Idea: Photoshop-style navigation in your browser

One of my favorite usability features in Photoshop are the view functions you control with your mouse and a command keys. Especially these:

  • space + click and drag = pan image (like smooth “scrolling”)
  • ctrl + mouse scroll = zoom
  • alt + mouse scroll = scroll horisontally

This tutorial on getting ReSharper keypress (alt+enter) to fix spelling hints in MS Word prompted me to think of other app combos. So the idea is a Chrome or Firefox extension that allows you to easily zoom and pan the website. Kind of how you do it on iPad, you just zoom in and “flow” around the page.

What other navigation or key-combos would you like to see from one app into another?


Eating your own dog food

I’m a big believer in using your own product. If you don’t want to use it, why would your customer? (Salespeople: don’t answer that)

Google Labs recently released a nifty little project called Page Speed Online. You enter the URL for your website and it gives you a “Page Speed Score” out of a 100. The best part though is it gives you specific tips on how to increase your score! The tips are categorized in three priorities (High, Medium and Low) and complemented with “rules without suggestions”.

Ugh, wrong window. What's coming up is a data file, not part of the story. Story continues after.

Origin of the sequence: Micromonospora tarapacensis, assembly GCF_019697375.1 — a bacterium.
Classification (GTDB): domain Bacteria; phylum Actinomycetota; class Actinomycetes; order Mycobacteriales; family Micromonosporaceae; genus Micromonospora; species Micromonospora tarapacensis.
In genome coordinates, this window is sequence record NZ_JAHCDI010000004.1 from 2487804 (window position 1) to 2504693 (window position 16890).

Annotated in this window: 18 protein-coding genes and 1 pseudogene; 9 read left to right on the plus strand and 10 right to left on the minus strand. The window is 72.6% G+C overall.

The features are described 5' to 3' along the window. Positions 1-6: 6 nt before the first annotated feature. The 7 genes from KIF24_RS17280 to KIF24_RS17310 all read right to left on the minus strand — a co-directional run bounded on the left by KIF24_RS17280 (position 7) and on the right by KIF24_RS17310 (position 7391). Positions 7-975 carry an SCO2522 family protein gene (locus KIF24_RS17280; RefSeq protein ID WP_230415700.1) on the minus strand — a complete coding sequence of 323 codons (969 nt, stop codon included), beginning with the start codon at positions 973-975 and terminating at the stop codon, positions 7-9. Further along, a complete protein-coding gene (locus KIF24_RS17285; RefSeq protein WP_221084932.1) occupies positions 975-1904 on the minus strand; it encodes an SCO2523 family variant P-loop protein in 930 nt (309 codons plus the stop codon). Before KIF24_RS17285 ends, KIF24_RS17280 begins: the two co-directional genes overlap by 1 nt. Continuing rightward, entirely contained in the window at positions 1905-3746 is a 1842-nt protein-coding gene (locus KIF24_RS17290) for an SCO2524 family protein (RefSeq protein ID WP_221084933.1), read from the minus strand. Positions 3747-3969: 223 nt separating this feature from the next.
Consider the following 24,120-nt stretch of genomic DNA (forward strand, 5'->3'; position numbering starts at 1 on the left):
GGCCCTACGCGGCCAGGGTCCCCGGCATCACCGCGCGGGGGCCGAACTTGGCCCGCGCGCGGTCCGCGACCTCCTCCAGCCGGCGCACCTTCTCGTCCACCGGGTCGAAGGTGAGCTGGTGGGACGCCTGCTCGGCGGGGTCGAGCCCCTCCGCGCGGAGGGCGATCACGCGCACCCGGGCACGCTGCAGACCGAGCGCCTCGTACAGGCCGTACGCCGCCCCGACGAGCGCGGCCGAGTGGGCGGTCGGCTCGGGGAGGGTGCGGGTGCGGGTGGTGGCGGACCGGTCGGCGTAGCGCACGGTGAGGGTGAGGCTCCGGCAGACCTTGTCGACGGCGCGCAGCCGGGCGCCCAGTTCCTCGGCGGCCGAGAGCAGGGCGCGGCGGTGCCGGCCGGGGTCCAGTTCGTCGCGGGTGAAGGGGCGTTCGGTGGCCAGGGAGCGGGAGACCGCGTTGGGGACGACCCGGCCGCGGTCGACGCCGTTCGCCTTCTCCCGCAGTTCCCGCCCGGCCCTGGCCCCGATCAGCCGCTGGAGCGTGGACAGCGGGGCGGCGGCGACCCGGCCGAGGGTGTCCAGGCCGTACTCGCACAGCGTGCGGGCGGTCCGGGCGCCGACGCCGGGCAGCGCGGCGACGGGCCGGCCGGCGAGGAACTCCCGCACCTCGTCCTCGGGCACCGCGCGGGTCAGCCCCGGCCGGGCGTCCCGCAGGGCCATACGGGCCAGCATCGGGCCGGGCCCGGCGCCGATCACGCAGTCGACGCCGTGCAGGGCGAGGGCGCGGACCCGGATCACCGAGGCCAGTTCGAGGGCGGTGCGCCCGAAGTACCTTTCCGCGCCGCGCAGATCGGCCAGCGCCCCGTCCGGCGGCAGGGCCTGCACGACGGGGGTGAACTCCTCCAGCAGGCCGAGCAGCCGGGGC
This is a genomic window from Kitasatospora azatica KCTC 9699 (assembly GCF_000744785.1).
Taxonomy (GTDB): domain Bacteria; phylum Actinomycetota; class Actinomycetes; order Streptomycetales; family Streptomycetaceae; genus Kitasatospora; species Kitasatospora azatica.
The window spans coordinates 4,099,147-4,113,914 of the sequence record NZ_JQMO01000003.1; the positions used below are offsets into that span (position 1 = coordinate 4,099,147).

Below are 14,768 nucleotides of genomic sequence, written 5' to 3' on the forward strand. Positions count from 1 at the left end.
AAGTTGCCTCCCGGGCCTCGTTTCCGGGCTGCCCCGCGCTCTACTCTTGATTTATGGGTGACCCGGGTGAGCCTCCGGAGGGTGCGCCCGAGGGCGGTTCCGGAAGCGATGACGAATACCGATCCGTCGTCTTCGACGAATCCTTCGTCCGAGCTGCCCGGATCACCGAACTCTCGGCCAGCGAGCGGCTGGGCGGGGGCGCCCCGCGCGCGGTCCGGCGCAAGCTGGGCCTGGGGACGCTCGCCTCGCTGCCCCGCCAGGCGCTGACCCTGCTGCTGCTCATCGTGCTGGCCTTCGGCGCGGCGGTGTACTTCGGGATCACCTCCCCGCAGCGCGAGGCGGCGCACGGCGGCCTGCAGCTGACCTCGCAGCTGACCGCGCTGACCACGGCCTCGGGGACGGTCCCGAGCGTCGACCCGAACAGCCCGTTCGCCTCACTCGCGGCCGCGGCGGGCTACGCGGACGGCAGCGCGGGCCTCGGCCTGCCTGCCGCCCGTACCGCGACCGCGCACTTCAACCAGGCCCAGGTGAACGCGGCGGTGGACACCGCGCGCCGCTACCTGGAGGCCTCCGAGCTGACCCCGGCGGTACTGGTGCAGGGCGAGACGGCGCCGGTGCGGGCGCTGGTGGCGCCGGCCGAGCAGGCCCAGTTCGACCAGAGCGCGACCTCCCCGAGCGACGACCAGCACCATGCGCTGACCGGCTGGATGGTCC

So the obvious question is: What’s the Page Speed Score for various Google products? Let’s find out!


Page Speed Score of 97 (out of 100).
Low priority: Make landing page redirects cacheable


Page Speed Score of 97 (out of 100).
Low priority: Leverage browser cachingMinify HTMLPut CSS in the document headRemove query strings from static resources

Page Speed Online *snicker*

Page Speed Score of 95 (out of 100).
Low priority: Leverage browser cachingMinify HTMLSpecify a Vary: Accept-Encoding header


Page Speed Score of 89 (out of 100).
Low priority: Optimize imagesMinify HTMLSpecify a character set


Page Speed Score of 88 (out of 100).
Medium priority: Leverage browser caching
Low priority: Specify a cache validator, Defer parsing of JavaScript, Minify HTML, Serve scaled images, Minify JavaScript


Page Speed Score of 80 (out of 100).
Medium priority: Minimize redirects
Low priority: Leverage browser cachingInline Small CSSOptimize the order of styles and scriptsPrefer asynchronous resourcesOptimize imagesMinify HTMLMinify CSSSpecify a character setSpecify a Vary: Accept-Encoding header

Wasn’t that interesting? Picasa the image site gets tips on optimizing images, and Chrome which puts speed in the tagline gets the lowest speed score.

One of my hobby projects is done in Java on Google App Engine with Google Web Toolkit (GWT) and gets two tips on JavaScript (one being “Minifying the following JavaScript resources could reduce their size by 10.5KiB (100% reduction).”, which sounds really positive!). The funny bit being that I can’t affect how GWT creates the JS… I’ll post when I finish the project and follow the tips.

What are your scores? Are you better than Google at their own game? Did you get any useful tips for your site?

[Updated 2011-05-16: Fixed some links and added YouTube]